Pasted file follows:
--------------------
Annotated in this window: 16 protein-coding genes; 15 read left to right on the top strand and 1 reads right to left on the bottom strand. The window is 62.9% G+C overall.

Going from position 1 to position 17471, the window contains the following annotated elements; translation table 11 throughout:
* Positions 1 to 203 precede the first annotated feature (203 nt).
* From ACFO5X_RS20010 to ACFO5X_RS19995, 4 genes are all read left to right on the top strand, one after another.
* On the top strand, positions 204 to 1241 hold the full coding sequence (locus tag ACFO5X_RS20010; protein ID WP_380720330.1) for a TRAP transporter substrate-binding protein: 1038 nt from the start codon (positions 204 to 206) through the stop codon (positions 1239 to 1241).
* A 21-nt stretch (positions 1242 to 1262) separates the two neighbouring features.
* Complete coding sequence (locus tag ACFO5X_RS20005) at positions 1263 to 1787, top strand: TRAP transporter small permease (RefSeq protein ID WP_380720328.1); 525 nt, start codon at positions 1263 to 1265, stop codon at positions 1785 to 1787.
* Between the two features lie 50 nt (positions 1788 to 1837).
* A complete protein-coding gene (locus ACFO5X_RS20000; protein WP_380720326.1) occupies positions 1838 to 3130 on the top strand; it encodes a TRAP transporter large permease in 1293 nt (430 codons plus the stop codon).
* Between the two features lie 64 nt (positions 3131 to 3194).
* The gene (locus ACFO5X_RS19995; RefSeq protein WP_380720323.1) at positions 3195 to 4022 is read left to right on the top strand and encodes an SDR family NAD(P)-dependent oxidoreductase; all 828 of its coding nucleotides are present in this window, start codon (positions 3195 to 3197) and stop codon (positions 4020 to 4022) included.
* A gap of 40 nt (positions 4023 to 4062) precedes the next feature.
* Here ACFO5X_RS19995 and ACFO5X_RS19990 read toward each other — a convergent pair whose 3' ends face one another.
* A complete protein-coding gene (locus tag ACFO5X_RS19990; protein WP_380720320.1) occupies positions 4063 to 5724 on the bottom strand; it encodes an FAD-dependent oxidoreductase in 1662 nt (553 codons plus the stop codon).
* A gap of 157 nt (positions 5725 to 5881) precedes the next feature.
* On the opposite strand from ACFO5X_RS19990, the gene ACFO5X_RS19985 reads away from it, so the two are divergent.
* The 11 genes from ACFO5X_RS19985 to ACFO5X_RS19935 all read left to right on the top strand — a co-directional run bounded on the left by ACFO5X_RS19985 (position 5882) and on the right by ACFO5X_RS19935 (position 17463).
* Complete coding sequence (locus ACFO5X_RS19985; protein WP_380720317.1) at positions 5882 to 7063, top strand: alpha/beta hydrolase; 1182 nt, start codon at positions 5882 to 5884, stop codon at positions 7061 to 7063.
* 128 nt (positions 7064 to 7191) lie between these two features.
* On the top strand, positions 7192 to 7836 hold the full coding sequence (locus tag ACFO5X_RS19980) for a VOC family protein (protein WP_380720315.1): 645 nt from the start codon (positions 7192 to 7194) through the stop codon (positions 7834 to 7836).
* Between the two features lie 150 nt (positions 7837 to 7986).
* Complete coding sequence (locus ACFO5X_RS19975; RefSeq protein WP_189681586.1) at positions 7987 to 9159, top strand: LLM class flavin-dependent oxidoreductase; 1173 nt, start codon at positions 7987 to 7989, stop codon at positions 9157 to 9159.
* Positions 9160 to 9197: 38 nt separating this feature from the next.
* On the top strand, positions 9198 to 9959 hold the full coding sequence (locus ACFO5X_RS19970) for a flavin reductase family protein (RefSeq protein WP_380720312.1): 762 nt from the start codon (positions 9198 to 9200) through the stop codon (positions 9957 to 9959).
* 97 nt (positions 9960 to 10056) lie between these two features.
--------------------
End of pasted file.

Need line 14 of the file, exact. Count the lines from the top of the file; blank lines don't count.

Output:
* A complete protein-coding gene (locus tag ACFO5X_RS19990; protein WP_380720320.1) occupies positions 4063 to 5724 on the bottom strand; it encodes an FAD-dependent oxidoreductase in 1662 nt (553 codons plus the stop codon).